Not sure where to start? Afraid to admit that you are behind in the sustainability chatter? It’s time you learn more about green building, energy efficiency, and how the two intertwine. Navigate the LEED Rating System and learn everything you need to know to become an energy efficiency expert.

December 5, 2011 at 2:16 pm Leave a comment

Adobe’s Endeavor into LEED Certification

There are two things that Adobe and LEED have in common: they are both taking over the world! The software giant recently opened a sales office in Beijing, China, and announced its achievement of a LEED Gold certification from the U.S. Green Building Council.

There are many noteworthy parts of this announcement, including the fact that this is Adobe’s first LEED Certification outside the United States, this is one of only 24 LEED Certified buildings in Beijing, and one of only 160 LEED Certified buildings in all of China. Taking these accomplishments into consideration, it seems Adobe has proven to the world that they have a firm commitment to sustainability and green building.

Some of the innovative actions that the Adobe team took to achieve LEED Certification in the Beijing office include:
• Reducing water consumption by 88%
• Realizing a 26% savings on lighting energy
• Reducing CO2 emissions by 2,772 KG/year
• Reusing furniture and lighting fixtures as much as possible
• Using “Cool Carpet” to reduce greenhouse gas emissions
• Implementing green housekeeping with green-sealed products and recycling
• Using low-emitting construction materials to maintain a favorable indoor environment

Adobe staff proudly states that they will continue to work on improving their understanding of sustainability and demonstrating this understanding in their office environments. They are looking forward to partnering with experts around the world to learn, innovate, and continuously evolve.

December 1, 2011 at 1:14 pm 1 comment

LEED 2012: Faster, Cheaper, More Automatic

Since its inception in 1993, LEED has grown to include over 120,000 individuals from all over the world and has been used to build more than 3.6 billion square feet of space sustainably. The LEED certification and accreditation processes have greatly contributed to the growing interest – and ensuing standardization – of sustainable design in commercial buildings. However, now that LEED has become an industry norm, it seems reasonable to reevaluate the rating system and ensure that it is as effective as it claims to be.Having faced this issue in 2009, the U.S. Green Building Council (USGBC) adjusted the LEED Rating System to accommodate the changing industry and meet the needs of individuals from all occupational backgrounds who wanted to learn about sustainability and green building. A little over two years later, the USGBC is having to consider making more changes to the LEED system. This time, the expected changes will be less about attracting new audiences and more about validating the effectiveness of the system as a whole.This discussion has come about as a result of engineers and project managers complaining that LEED points were too easy to achieve and sometimes did not make sense for the building’s overall sustainability. The LEED system may reward a larger number of points for a particular concept that has been integrated into the project, even when there are larger issues at hand that would benefit the building more. For example, many cited the fact that a bike rack earned points in a building that might have a faulty boiler. How can people take a building’s LEED certification status seriously if LEED project managers are only concerned with integrating attributes that will grant them the largest number of points?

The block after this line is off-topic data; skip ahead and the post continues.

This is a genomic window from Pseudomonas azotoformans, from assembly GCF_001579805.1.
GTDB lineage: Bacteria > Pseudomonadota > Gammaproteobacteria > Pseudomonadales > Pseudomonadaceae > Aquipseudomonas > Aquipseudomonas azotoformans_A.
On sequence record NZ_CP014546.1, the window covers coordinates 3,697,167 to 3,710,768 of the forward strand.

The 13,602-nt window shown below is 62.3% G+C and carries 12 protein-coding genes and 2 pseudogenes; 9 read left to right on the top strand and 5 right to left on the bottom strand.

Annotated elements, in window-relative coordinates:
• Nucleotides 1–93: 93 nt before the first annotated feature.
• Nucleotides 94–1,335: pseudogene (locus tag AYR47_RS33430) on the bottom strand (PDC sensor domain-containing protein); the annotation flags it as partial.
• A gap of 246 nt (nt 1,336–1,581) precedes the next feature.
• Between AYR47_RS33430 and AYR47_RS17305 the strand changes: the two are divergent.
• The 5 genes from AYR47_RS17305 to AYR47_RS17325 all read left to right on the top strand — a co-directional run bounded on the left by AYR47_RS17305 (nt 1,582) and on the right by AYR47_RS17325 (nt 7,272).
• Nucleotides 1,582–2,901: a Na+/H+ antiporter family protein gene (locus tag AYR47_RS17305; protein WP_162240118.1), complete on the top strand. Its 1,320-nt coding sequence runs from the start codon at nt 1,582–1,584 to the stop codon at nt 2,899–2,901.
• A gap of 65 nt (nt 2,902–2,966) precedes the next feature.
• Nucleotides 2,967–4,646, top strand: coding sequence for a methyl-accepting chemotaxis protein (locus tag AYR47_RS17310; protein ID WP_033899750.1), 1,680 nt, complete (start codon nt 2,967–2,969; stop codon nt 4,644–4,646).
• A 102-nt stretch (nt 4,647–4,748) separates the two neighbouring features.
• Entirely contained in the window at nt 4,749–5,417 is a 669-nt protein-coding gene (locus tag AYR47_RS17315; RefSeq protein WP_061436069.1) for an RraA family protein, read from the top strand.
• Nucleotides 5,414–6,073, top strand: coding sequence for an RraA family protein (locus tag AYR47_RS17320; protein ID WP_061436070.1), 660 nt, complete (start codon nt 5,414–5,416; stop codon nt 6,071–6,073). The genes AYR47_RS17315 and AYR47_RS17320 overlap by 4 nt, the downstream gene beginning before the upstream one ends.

It is with these concerns in mind that the USGBC is looking to develop its enhanced LEED Rating System, now being called LEED 2012. It is expected to launch in November and then go to USGBC members for a vote next summer.

One major update to the process is the addition of new technology and building practices that make real-time energy and water management commercially viable. The inability to track a LEED building’s energy savings over time has been a serious issue for those pursuing LEED Certification. For those investing so much time and money into the process, they need to be able to show documented proof that the investment was worth it. Similarly, building owners and project managers see the value in comparing their building’s energy savings to similar buildings in the area. The USGBC is working with a database called the Green Building Information Gateway, which allows an owner to tap into comparable data from similar buildings. Essentially, LEED 2012 aims to take LEED Certification to the next level.

These early predictions surrounding LEED 2012 demonstrate the USGBC’s dedication to sustainability and consumer satisfaction. It seems this revamped system will address much of the criticism that has come to surface in the last two years. We expect LEED 2012 standards to add value to a building’s LEED Certification status via post-certification reporting and new recertification requirements. We also want to commend the USGBC for acknowledging the changing needs of the industry and always striving for the most comprehensive and progressive green building standard.

November 22, 2011 at 8:39 pm Leave a comment